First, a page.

TaxProf Blog

Editor: Paul L. Caron, Dean
Pepperdine University School of Law

Monday, October 15, 2018

White Americans Gain The Most From Trump’s Tax Cuts

New York Times, White Americans Gain the Most From Trump’s Tax Cuts, a Report Finds:

The tax cuts that President Trump signed into law last year are disproportionately helping white Americans over African-Americans and Latinos, a disparity that reflects longstanding racial economic inequality in the United States and the choices that Republicans made in crafting the law.

The finding comes from a new analysis of the $1.5 trillion tax cut using an economic model built by the Institute on Taxation and Economic Policy, a liberal think tank, and released in a joint report with Prosperity Now, a nonprofit focused on helping low-income Americans attain wealth and financial stability [Race, Wealth and Taxes: How the Tax Cuts and Jobs Act Supercharges the Racial Wealth Divide]. It is the first detailed analysis of the law to break down its effects by race.

White Americans earn about 77 percent of total income in the United States, but they are getting nearly 80 percent of the benefits of the individual and business tax cuts generated by the new law, the analysis found. African-Americans received about 5 percent of the benefits, despite earning 6 percent of the nation’s income. Latinos got about 7 percent, although their share of all income is 8 percent.


In total, the analysis estimates, whites will get $218 billion in tax cuts this year as a result of the law. Black and Latino Americans will get about $32 billion combined.

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The last pages of the "study" admit this is playing up white taxpayers' rates being 0.1% less higher than average - and Asian taxpayers' being 0.2% less higher than average - after the new law.

While we're supercharging employment, wages and GDP by one full percentage point after another for ALL Americans. Woohoo!

Posted by: Anand Desai | Oct 15, 2018 5:57:31 AM

This is not a very illuminating analysis, at least judging from the executive summary, which did not inspire me to wish to read more. The observation that distributional effects which favor the wealthy are likely also to favor white families, because they are wealthier, is accurate as far as it goes, but is simplistic enough that it does not require a study to back it up.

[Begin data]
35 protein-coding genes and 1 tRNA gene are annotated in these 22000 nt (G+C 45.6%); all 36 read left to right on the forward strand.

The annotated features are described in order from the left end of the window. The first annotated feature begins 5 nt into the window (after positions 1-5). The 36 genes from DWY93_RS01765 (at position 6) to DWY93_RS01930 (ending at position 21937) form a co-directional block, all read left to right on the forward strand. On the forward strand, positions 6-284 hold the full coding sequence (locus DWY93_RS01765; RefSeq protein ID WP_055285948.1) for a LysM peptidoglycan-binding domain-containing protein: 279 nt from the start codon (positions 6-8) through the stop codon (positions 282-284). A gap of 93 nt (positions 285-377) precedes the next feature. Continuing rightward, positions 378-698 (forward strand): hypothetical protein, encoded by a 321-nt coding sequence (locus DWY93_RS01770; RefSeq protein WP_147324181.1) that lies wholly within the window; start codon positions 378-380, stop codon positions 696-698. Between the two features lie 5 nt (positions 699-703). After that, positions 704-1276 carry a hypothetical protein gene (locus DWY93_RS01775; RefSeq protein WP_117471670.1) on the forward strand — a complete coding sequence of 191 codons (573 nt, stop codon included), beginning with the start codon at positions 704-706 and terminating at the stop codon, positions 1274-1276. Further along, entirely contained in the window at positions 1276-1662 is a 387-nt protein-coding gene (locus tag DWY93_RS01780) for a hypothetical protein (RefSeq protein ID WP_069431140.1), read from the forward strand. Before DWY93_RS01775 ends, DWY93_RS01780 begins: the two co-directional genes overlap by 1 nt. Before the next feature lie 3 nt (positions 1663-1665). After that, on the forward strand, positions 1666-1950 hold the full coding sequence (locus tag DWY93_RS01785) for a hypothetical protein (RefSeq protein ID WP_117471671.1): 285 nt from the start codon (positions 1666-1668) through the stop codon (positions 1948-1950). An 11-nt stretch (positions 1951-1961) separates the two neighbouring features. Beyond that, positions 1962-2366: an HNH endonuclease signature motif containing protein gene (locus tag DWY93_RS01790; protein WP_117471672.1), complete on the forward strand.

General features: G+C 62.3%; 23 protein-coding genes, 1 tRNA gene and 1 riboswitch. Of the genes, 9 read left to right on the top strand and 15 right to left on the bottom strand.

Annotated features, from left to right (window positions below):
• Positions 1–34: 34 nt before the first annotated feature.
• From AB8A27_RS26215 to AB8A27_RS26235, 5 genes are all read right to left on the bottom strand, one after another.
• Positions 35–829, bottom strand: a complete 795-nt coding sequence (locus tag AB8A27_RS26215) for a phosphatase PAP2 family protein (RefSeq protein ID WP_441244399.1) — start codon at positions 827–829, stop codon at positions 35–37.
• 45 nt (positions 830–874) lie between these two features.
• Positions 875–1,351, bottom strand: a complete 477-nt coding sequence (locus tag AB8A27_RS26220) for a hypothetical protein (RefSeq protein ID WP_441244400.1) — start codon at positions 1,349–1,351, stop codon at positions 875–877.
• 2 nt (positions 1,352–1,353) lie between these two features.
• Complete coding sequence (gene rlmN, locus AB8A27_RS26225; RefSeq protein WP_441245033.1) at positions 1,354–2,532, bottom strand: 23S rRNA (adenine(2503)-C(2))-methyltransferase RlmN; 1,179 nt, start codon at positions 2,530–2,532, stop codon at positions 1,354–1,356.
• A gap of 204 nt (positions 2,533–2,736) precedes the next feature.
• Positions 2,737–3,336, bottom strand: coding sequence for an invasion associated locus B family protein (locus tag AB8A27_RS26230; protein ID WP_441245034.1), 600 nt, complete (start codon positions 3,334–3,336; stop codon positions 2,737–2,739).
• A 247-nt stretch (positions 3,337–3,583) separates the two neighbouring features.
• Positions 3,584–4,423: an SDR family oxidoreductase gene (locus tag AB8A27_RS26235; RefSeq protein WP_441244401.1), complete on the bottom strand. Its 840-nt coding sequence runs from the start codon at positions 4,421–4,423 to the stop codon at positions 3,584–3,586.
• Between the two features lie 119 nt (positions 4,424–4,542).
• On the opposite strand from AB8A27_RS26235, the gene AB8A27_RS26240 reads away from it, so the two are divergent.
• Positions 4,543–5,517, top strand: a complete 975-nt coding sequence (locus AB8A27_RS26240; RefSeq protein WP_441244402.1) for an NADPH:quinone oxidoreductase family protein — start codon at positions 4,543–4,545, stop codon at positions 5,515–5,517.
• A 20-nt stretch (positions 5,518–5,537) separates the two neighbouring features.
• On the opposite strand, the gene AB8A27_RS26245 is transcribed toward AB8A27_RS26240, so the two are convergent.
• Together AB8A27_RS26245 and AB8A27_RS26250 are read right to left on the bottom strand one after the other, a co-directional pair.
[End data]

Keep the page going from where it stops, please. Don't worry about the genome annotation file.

The interesting questions, which this “study” does not seem to have addressed (again, based on the executive summary), would revolve around whether the other distributional effects of the Tax Act reinforce or mitigate the racial impact of handing out large benefits to the wealthy. For instance, the Act disproportionately benefits wealthy developers and owners of manufacturing and (to a lesser extent) technology businesses by comparison to wealthy owners of professional service businesses. Does the racial composition of those two classes of wealthy persons differ, and how does this affect the impact of the Act at different levels of income? The Act also disproportionately benefits wealthy persons living in lower-taxed, rural and exurban, and midwestern and western localities by comparison to wealthy persons living in higher-taxed, urban and suburban, and coastal localities. Does the racial composition of those classes of wealthy persons differ, and how does this affect the impact of the Act at different levels of income? The Act likewise has disproportionate impacts on businesses in the same industry depending on how they operate across international borders, which might well have a differential impact by race.

It would be useful (and would make the study’s conclusions more credible and its computations less trivial) to see an analysis of the carefully calculated distributional choices made by Congress in the Act, rather than a simplistic observation about existing wealth distribution.

Posted by: Matt | Oct 15, 2018 7:55:32 AM